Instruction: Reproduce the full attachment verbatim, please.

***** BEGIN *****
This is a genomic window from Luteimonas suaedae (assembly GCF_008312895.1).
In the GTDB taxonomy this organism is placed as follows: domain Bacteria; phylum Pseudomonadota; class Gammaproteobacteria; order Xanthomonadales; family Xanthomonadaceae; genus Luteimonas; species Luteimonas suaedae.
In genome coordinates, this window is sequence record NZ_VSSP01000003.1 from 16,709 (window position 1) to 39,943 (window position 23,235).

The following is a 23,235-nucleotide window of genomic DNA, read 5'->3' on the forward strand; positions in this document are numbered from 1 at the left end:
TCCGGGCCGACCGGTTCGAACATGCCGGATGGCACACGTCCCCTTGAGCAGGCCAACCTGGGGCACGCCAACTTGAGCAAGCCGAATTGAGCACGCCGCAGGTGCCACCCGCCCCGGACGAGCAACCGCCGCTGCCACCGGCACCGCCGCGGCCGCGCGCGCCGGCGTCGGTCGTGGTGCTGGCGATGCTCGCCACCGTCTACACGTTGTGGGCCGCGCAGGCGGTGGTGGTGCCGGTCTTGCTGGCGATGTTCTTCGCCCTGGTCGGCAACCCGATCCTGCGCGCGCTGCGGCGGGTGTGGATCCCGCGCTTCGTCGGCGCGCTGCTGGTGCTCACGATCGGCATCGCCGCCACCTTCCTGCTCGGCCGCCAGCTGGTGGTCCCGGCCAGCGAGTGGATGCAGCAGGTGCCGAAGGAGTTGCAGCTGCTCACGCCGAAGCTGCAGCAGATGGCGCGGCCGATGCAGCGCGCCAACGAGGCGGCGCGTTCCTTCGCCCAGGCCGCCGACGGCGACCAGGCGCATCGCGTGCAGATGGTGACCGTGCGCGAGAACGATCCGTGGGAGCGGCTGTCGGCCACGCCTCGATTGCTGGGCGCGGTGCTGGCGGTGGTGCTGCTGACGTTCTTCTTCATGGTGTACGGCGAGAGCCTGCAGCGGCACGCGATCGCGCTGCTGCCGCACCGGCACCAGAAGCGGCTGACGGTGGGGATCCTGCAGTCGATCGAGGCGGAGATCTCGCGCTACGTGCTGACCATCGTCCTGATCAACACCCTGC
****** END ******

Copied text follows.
This is a genomic window from Luteimonas suaedae (assembly GCF_008312895.1).
In the GTDB taxonomy this organism is placed as follows: domain Bacteria; phylum Pseudomonadota; class Gammaproteobacteria; order Xanthomonadales; family Xanthomonadaceae; genus Luteimonas; species Luteimonas suaedae.
In genome coordinates, this window is sequence record NZ_VSSP01000003.1 from 16,709 (window position 1) to 39,943 (window position 23,235).

The following is a 23,235-nucleotide window of genomic DNA, read 5'->3' on the forward strand; positions in this document are numbered from 1 at the left end:
TCCGGGCCGACCGGTTCGAACATGCCGGATGGCACACGTCCCCTTGAGCAGGCCAACCTGGGGCACGCCAACTTGAGCAAGCCGAATTGAGCACGCCGCAGGTGCCACCCGCCCCGGACGAGCAACCGCCGCTGCCACCGGCACCGCCGCGGCCGCGCGCGCCGGCGTCGGTCGTGGTGCTGGCGATGCTCGCCACCGTCTACACGTTGTGGGCCGCGCAGGCGGTGGTGGTGCCGGTCTTGCTGGCGATGTTCTTCGCCCTGGTCGGCAACCCGATCCTGCGCGCGCTGCGGCGGGTGTGGATCCCGCGCTTCGTCGGCGCGCTGCTGGTGCTCACGATCGGCATCGCCGCCACCTTCCTGCTCGGCCGCCAGCTGGTGGTCCCGGCCAGCGAGTGGATGCAGCAGGTGCCGAAGGAGTTGCAGCTGCTCACGCCGAAGCTGCAGCAGATGGCGCGGCCGATGCAGCGCGCCAACGAGGCGGCGCGTTCCTTCGCCCAGGCCGCCGACGGCGACCAGGCGCATCGCGTGCAGATGGTGACCGTGCGCGAGAACGATCCGTGGGAGCGGCTGTCGGCCACGCCTCGATTGCTGGGCGCGGTGCTGGCGGTGGTGCTGCTGACGTTCTTCTTCATGGTGTACGGCGAGAGCCTGCAGCGGCACGCGATCGCGCTGCTGCCGCACCGGCACCAGAAGCGGCTGACGGTGGGGATCCTGCAGTCGATCGAGGCGGAGATCTCGCGCTACGTGCTGACCATCGTCCTGATCAACACCCTGC